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Hockey Canada chief, board quit after rape scandal revelation

The head of Hockey Canada and its entire board of directors have resigned following revelations that the sport’s governing body used shady funds to pay off sexual abuse victims.

“Recognising the urgent need for new leadership and perspectives, the entire Board of Directors announced it will step aside,” Hockey Canada said in a statement on Tuesday.

It also said that an interim management committee will be put in place to guide the organisation until a new board, which is set to be elected in December, appoints the departing executive chief’s successor.

Federal Minister of Sports Pascal St-Onge called on Tuesday’s changes “the right decision” and “a step toward restoring Canadians’ confidence in the organisation.”

The suit was filed against Hockey Canada, the Canadian Hockey League and eight players, some of whom represented Canada at the 2018 World Junior Hockey championships and went on to play in the NHL.

The federation reached a financial agreement in the spring with the accuser, now 24.

Hockey Canada has been in turmoil since gang rape accusations against the body were revealed in June, raising questions about the organisation’s settlement of a lawsuit filed by the alleged victims two months earlier.

Since the revelations, more alleged gang rapes have come to light, and Hockey Canada has revealed it paid out millions of dollars in settlements to nearly two dozen complainants with sexual misconduct claims over the past three decades.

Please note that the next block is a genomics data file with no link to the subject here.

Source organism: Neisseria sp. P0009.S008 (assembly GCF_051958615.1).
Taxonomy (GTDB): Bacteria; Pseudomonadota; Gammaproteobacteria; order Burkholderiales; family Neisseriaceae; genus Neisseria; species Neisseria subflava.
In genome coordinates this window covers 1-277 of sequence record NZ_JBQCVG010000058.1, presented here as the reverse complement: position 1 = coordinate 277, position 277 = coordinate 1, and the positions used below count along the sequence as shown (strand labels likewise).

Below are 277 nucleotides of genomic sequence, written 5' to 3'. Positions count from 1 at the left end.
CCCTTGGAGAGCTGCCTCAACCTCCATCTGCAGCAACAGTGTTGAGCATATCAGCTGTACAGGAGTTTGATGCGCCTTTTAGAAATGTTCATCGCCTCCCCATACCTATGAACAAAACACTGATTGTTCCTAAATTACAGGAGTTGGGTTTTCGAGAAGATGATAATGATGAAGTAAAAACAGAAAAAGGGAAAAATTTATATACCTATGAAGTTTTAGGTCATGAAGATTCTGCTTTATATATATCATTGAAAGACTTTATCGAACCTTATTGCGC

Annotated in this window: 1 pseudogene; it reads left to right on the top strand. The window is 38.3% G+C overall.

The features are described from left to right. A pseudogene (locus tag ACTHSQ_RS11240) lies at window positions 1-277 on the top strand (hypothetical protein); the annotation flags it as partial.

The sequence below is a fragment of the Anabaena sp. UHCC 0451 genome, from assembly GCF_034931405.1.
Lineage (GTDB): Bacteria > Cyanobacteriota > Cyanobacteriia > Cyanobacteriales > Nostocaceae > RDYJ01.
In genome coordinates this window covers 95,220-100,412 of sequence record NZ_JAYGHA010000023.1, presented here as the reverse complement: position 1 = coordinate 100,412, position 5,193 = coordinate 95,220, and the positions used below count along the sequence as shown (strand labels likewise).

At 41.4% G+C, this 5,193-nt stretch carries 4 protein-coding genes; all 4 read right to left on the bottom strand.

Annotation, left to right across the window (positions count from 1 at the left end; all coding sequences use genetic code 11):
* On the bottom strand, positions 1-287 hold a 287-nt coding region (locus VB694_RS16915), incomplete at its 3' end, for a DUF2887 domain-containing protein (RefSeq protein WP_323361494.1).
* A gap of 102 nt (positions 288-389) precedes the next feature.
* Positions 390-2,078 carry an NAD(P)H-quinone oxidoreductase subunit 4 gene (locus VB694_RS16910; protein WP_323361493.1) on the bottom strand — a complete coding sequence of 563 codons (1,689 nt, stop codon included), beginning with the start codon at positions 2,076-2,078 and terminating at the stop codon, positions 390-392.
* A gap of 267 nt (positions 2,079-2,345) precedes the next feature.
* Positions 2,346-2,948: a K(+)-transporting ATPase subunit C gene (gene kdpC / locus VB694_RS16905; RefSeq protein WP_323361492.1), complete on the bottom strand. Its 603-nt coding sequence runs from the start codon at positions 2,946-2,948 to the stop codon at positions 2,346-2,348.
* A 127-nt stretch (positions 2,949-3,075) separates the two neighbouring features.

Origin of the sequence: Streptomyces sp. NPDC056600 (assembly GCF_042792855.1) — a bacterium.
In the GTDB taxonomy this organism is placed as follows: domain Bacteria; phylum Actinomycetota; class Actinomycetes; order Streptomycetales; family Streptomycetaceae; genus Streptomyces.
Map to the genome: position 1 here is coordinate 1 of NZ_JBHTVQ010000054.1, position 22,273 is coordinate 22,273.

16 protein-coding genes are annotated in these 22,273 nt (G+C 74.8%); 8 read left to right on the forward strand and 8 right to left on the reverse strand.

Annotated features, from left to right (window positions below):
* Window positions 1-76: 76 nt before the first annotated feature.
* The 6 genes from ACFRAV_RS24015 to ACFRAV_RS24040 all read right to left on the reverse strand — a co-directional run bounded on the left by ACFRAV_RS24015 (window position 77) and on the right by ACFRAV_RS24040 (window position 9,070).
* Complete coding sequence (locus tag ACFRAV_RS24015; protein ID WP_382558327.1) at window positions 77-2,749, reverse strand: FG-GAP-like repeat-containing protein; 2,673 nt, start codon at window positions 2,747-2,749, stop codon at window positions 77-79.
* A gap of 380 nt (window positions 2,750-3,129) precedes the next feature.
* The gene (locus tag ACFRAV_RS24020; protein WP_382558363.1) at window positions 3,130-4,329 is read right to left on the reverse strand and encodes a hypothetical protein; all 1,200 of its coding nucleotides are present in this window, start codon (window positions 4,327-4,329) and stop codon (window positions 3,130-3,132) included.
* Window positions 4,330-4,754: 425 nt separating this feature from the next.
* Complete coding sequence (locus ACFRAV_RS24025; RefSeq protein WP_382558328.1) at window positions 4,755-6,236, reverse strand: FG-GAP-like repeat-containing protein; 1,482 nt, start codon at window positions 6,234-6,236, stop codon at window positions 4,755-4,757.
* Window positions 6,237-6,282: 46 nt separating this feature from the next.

Criticism from all sides

The departing chief executive of Hockey Canada, Scott Smith, has been under withering criticism from athletes, lawmakers and even sponsors.

It was recently revealed in the media that Hockey Canada had two slush funds to settle payments for victims of sexual assault.

Sponsors, such as the Tim Hortons restaurant chain, Nike and Scotiabank, have cut ties with the sports federation in recent weeks.

Canadian Prime Minister Justin Trudeau suspended the organisation’s public funding in June, opening the door to an overhaul at the highest level of the federation.

“It’s time for them to go,” he said told journalists last week.

Bauer Hockey also paused its partnership as the official equipment provider for Hockey Canada’s men’s teams and its sponsorship of men’s tournaments, calling the repeated breach of trust by the national organisation’s leadership “extremely disturbing.”

The Quebec hockey federation froze its subsidies to Hockey Canada last week, saying this outcome was “inevitable.”

“Now, it is essential for us that future administrators take concrete actions to… change with regards to respect, integrity and culture,” Hockey Quebec said.

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